Reebok Answer IV – Allen Iverson in the 2001 NBA Finals against the Los Angeles Lakers.
Nike Zoom Kobe 4 – Kobe Bryant in the 2009 NBA Finals against the Orlando Magic.
Nike LeBron 9 "Elite" – LeBron James in the 2012 NBA Finals against the Oklahoma City Thunder.
Would anyone in the NBA wear a Kanye West basketball sneaker?
In a recent Twitter tirade, Kanye West claimed he is the single highest-paid person in footwear and that he makes more money on shoes than Michael Jordan. The statement was downright blasphemous, and to even argue against his claim is a waste of time. But West did unveil a sample of a Yeezy basketball sneaker and it made us think, who in the NBA would actually wear them?
To understand West’s influence within the NBA you must start from the beginning. West has transcended the music industry to become a cultural icon. The Nike Yeezy sneakers designed by West, Tinker Hatfield and Mark Parker is one of the most celebrated kicks from anyone non-sports figure in the Nike hierarchy. West eventually left the swoosh after disputes about royalty checks. He claimed he wanted a contract built like athletes because he works the same arenas and plays one against no one every night.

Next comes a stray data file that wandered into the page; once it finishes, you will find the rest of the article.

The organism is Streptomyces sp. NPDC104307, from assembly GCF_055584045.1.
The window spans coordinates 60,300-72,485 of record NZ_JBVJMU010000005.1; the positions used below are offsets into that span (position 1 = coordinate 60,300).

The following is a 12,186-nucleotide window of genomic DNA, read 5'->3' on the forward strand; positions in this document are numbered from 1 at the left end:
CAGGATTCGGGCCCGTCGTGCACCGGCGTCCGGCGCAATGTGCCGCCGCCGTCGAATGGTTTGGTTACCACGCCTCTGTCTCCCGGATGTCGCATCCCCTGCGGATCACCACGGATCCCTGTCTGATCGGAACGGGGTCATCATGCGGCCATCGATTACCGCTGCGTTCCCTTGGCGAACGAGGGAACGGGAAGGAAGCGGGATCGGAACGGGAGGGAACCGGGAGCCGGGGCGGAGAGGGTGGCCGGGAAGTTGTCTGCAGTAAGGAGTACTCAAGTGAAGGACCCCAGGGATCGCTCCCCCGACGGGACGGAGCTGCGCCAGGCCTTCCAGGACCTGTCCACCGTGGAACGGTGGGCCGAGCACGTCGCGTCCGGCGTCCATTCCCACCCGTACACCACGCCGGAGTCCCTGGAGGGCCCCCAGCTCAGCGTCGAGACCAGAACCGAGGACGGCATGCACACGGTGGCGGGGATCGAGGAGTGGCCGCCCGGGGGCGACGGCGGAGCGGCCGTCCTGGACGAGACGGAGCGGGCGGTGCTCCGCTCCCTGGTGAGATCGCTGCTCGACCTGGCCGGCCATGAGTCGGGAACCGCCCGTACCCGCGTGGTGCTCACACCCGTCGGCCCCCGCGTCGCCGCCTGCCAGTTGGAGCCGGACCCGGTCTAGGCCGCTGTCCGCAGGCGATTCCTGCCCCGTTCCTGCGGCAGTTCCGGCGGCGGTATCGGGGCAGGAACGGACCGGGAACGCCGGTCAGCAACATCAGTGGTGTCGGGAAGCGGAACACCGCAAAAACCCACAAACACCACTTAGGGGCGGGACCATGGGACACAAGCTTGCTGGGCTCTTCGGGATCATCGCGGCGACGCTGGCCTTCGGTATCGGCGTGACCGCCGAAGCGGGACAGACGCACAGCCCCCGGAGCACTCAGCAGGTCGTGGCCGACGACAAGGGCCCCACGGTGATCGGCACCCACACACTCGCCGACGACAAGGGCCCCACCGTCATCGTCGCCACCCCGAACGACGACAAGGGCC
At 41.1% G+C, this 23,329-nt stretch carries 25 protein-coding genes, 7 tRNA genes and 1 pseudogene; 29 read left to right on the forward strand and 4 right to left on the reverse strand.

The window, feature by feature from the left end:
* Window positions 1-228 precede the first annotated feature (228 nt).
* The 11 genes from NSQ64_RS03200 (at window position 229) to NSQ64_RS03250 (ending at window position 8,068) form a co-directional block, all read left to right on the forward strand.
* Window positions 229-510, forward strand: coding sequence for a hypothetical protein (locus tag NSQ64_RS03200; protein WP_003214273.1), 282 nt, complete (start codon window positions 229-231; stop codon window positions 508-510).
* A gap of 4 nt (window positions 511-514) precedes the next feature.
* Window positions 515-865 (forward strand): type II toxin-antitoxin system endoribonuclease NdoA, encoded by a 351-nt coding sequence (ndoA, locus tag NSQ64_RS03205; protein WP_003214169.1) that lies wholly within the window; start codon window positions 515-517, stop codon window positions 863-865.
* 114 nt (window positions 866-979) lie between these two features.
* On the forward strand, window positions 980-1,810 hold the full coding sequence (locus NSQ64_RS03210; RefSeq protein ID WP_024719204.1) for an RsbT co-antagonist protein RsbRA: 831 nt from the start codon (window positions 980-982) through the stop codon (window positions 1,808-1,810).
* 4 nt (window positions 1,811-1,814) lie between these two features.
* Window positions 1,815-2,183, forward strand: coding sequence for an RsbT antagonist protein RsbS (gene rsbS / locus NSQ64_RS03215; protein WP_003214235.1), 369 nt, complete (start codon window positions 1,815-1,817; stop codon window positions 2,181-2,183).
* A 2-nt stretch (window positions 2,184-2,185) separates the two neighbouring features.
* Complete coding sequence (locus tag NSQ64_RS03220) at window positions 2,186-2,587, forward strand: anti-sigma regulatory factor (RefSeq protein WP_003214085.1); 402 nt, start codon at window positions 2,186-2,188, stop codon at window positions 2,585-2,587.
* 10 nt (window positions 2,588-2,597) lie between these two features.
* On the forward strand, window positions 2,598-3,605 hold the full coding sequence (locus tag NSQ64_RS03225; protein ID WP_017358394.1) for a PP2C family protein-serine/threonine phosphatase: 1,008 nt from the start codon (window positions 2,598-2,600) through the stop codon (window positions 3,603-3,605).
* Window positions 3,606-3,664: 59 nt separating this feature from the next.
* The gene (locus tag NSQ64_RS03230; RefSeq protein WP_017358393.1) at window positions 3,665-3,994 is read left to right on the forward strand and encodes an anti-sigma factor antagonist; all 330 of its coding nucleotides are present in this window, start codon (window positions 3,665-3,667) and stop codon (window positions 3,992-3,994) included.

West eventually helped ignite a cultural revolution at a three-striped brand that lost some relevance in recent years. While Nike did not receive any setbacks from West’s exit, Adidas continues to grow with personnel alongside West such as Pharrell, Pusha T and marquee basketball players like James Harden and Damian Lillard.
If I had to pick one Yeezy endorser in the NBA, it would have to be Nick Young, who has worn several of West’s off-court sneakers during games. Let’s not forget West’s influence could also pull in future prospects for Adidas that would love to be associated with him. While his antics are annoying, I am sure his sneakers would eventually land on an NBA floor sooner or later.
Commercial break: Lil Penny
Perhaps no one benefited more from Jordan’s first retirement than Penny Hardaway. The former Magic star emerged as one of the NBA’s most exciting players alongside Shaq in Orlando, where they eventually went to the 1995 NBA Finals but fell to the Houston Rockets. Penny was pegged to be the heir to Jordan’s Nike empire but injuries detoured his route. Before his career slowed down, though, he did give us iconic commercials with Lil Penny.
Will Trae Young land at PUMA?